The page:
On many occasions in the past here both I, and my colleague, Gary, have written about measuring, evaluating, and optimizing battery life of mobile wireless battery powered devices. There is no question that, as all kinds of new and innovative capabilities and devices are introduced; battery life continues to become an even greater challenge.
I recently gave a two-part webcast entitled “Optimize Wireless Device Battery Run-time”. In the first part “Innovative Measurements for Greater Insights” a variety of measurement techniques are employed on a number of different wireless devices to illustrate the nature of how these devices operate and draw power from their batteries over time, and in turn how to go about making and analyzing the measurements to improve the device’s battery run-time. Some key points brought out in this first part include:
- Mobile devices operate in short bursts of activities to conserve power. The resulting current drain is pulsed, spanning a wide dynamic range. This can be challenging for a lot of traditional equipment to accurately measure.
- Not only is a high level of dynamic range of measurement needed for amplitude, but it is also needed on the time axis as well, for gaining deeper insights on optimizing a device’s battery run-time.
- Over long periods of time a wireless device’s activity tends to be random in nature. Displaying and analyzing long term current drain in distribution plots can quickly and concisely display and quantify currents relating to specific activities and sub-circuits that would otherwise be difficult to directly observe in a data log.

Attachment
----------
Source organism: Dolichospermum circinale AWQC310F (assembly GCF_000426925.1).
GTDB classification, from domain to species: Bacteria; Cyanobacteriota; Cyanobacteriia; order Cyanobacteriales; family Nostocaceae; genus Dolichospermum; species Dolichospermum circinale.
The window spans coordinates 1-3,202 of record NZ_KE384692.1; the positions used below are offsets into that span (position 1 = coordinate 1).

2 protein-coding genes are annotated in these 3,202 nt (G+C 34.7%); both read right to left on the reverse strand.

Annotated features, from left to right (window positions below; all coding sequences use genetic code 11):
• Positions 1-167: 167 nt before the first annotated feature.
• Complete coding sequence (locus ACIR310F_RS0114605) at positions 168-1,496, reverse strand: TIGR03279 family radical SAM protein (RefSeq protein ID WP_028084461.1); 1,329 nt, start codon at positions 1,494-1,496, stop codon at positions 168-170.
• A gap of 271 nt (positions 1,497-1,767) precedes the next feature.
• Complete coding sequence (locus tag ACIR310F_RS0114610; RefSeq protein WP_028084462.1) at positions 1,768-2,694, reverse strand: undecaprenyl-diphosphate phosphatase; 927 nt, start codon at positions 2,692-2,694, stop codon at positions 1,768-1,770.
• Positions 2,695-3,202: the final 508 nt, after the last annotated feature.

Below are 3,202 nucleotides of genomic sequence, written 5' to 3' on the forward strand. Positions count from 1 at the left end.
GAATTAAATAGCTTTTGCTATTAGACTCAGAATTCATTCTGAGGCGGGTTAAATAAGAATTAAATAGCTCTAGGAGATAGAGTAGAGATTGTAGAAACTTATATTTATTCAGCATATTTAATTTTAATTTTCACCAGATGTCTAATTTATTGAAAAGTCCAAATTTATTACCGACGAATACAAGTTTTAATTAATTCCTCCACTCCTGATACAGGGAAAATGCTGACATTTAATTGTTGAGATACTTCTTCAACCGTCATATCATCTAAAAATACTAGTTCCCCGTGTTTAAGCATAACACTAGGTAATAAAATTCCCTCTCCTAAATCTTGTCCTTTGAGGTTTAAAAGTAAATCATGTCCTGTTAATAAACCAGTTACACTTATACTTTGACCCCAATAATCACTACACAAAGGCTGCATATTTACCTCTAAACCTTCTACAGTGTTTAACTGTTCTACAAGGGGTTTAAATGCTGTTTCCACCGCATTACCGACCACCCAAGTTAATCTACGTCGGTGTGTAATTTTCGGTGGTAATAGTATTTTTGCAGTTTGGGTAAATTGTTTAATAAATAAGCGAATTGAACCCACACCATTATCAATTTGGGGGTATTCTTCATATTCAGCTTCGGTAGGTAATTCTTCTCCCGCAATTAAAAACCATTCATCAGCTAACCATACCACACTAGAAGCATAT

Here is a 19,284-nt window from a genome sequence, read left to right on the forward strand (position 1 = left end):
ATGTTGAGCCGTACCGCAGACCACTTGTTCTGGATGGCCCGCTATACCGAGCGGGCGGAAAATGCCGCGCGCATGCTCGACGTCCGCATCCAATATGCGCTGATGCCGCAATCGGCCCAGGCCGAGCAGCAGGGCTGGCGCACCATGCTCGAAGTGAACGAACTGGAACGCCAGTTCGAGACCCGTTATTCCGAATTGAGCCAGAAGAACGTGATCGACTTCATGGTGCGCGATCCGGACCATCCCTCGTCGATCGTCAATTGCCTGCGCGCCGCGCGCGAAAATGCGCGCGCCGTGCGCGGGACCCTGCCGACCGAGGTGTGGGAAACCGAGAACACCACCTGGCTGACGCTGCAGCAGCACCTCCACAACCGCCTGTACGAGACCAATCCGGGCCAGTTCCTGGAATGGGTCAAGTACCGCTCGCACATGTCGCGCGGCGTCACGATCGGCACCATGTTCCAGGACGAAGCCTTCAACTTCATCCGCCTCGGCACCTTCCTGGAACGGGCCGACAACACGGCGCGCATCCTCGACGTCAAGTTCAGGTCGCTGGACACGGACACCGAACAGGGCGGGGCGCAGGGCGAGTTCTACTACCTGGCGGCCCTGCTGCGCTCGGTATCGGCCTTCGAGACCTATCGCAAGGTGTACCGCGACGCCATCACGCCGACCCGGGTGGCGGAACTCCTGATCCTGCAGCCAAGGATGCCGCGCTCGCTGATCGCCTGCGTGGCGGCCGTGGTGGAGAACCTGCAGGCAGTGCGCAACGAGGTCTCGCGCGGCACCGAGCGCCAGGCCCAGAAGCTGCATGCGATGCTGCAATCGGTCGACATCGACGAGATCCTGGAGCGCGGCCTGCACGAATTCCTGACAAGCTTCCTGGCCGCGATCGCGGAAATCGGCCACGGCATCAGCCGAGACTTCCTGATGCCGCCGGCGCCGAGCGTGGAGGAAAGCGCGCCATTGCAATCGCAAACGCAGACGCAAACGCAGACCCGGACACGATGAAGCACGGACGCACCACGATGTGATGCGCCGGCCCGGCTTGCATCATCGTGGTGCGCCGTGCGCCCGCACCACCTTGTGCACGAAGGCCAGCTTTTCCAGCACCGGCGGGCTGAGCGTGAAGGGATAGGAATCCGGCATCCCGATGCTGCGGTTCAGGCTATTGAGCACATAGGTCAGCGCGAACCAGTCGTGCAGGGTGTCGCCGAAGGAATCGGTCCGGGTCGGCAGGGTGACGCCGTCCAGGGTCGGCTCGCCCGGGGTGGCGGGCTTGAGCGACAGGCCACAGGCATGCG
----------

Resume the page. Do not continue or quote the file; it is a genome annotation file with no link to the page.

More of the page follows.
- The battery’s characteristics influence the current and power drawn by the device. When powering the device by other than its battery, it can be a significant source of error in testing if it does not provide results like that of when using the battery.
Going beyond evaluating and optimizing the way the device makes efficient use of its battery power, the second part, “The Battery, its End Use, and Its Management” brings out the importance of, and how to go about making certain you are getting the most of the limited amount of battery power you have available to you. Some key points for this second part include:
- Validating the battery’s stated capacity is a crucial first step both for being certain you are getting what is expected from the battery and serve as a starting reference point that you can correlate back to the manufacturer’s data.
- Evaluating the battery under actual end-use conditions is important as the dynamic loading a wireless device places on the battery often adversely affects the capacity obtained from the battery.
- Charging, for rechargeable batteries, must be carefully performed under stated conditions in order to be certain of in turn getting the correct amount of capacity back out of the battery. Even very small differences in charging conditions can lead to significant differences in charge delivered during the discharge of the battery.
- The wireless device’s battery management system (or BMS) needs to be validated for proper charging of the battery as well as suitability for addressing the particular performance needs of the device.
In Figure 1 the actual charging regiment was captured on a mobile phone battery being charged by its BMS. There turned out to be a number of notable differences in comparison to when the battery was charged using a standard charging regiment.
Figure 1: Validating BMS charge regiment on a GSM/GPRS mobile phone
If you are interested in learning more about optimizing wireless device battery run-time this two part seminar is now available on-demand at:
I think you will enjoy them!